European Space Agency all set to explore Mars to look for life


After NASA, the European Space Agency (ESA) has also started their proceedings to look for potential life signs on Mars. Airbus has now started developing an Exomars rover which is expected to head to the red planet in 2020 and will later land on the Martian surface in 2021.

As per reports, the new Exomars rover will be equipped with a drilling machine which can probe up to two meters under the surface of Mars. The rover which weighs more than 300 kilograms will also have inbuilt devices that can examine the collected samples.

The Exomars rover is capable of travelling 2 centimeters per second and it will mainly look for traces of life, just below the surface of the red planet. Even though the lifespan of Exomars is expected to be just 90 days, experts at the ESA believe that the probe will serve loyally just like NASA's Curiosity Rover which has been exploring Mars since its landing in 2012.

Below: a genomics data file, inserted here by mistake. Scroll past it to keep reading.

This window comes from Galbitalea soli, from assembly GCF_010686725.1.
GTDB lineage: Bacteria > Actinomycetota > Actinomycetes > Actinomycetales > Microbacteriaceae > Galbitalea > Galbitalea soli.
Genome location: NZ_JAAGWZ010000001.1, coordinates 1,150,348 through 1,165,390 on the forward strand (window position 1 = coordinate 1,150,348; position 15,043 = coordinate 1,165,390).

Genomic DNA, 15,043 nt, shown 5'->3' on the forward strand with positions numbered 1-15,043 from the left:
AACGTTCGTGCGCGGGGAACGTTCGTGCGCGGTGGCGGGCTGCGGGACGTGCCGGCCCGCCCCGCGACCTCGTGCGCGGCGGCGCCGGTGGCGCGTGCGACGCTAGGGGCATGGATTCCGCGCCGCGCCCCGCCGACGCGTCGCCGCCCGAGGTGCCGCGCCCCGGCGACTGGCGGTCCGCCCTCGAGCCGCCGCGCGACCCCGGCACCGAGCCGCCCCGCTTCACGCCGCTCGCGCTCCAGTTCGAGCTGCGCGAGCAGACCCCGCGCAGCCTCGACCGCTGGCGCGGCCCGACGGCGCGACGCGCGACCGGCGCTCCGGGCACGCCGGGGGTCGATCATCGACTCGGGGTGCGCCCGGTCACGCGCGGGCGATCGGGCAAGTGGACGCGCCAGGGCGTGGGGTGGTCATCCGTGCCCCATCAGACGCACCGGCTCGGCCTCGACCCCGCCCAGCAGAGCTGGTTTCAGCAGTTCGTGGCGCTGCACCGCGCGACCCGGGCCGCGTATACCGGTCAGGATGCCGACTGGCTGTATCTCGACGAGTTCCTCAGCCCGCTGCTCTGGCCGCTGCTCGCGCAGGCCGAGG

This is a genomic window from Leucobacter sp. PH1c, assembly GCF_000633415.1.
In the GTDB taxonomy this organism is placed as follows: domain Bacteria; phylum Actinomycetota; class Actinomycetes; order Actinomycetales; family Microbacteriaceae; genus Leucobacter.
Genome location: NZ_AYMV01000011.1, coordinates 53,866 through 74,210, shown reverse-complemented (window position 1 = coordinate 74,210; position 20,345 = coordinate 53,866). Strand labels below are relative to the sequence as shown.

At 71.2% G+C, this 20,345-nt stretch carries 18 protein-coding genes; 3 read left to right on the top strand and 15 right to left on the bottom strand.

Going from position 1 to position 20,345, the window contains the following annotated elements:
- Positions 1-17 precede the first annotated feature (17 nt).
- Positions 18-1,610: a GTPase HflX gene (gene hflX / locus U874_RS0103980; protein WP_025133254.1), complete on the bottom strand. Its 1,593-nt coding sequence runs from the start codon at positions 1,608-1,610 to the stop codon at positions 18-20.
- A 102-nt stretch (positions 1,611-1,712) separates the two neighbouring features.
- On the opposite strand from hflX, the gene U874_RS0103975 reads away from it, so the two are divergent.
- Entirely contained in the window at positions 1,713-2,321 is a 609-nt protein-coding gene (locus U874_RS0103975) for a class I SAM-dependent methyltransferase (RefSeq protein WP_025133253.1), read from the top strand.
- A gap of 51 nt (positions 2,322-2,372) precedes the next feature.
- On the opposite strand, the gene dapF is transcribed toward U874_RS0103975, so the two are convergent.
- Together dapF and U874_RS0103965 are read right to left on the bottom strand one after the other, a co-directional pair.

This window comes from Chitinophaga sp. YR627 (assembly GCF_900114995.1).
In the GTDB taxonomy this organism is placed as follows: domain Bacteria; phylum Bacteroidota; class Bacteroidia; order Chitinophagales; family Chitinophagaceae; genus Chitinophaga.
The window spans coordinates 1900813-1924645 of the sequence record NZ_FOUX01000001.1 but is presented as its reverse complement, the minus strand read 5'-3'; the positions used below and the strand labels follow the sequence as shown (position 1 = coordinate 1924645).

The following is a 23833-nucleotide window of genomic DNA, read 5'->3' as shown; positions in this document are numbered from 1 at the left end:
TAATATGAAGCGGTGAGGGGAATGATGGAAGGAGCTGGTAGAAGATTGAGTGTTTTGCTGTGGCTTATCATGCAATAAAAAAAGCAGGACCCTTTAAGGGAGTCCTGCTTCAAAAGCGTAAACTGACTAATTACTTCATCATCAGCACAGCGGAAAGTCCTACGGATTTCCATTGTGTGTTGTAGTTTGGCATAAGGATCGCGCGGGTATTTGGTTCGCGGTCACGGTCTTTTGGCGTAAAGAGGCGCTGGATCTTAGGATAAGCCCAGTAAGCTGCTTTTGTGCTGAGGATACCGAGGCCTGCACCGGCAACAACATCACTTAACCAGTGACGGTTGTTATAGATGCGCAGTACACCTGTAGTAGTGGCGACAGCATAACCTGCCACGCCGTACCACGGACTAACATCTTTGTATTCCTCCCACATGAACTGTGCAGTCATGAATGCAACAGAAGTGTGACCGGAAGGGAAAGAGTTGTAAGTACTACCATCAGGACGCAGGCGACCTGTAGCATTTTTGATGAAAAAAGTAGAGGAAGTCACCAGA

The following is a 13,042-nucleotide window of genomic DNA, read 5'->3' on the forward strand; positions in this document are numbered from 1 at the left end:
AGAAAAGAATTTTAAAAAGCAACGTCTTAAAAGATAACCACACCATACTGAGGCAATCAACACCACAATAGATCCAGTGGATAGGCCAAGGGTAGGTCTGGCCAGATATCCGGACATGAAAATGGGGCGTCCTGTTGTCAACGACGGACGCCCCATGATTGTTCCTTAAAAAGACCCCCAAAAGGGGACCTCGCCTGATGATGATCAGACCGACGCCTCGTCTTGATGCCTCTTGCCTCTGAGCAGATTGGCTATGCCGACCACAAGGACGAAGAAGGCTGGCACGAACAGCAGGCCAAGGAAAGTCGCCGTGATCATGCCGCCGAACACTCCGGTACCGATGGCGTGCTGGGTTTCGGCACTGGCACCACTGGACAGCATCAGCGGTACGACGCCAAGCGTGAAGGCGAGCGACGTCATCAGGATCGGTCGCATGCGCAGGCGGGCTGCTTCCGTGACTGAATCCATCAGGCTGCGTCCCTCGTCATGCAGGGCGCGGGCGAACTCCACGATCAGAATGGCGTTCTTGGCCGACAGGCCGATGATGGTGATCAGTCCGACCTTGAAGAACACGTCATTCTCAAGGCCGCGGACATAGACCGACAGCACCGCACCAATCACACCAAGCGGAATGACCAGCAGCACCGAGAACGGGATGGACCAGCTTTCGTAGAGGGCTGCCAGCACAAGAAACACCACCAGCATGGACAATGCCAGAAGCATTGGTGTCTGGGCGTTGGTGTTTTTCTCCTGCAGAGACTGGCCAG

"It's part of a big plan called the global expedition roadmap. We've got robot expeditions going to the moon and Mars and the plan is to do humans to the moon next and Mars after that in 2030. What's really exciting is that this week we will be sending part of the Orion spacecraft to America, which is the European contribution to people going to the Moon, in the next few years," said Liz Seward, a senior strategist at the Airbus Defense and Space in Stevenage, reports.

Seward also added that Mars exploration will help humans to make themselves prepared before the colonization of Red Planet which may happen in the next one or two decades.

"I definitely think we can explore Mars; colonization is tricky, it's a very harsh environment. But the plan at the minute in the next decade or two is to look at how people can live in space and use the moon as a testing ground and then sometime after 2030 we will have people exploring the Red Planet," added Seward.

Earlier, Robert Zubrin, the president of the Mars Society has also shared similar thoughts and stated that building a permanent lunar base is very much essential for future Mars missions.

This article was first published on November 5, 2018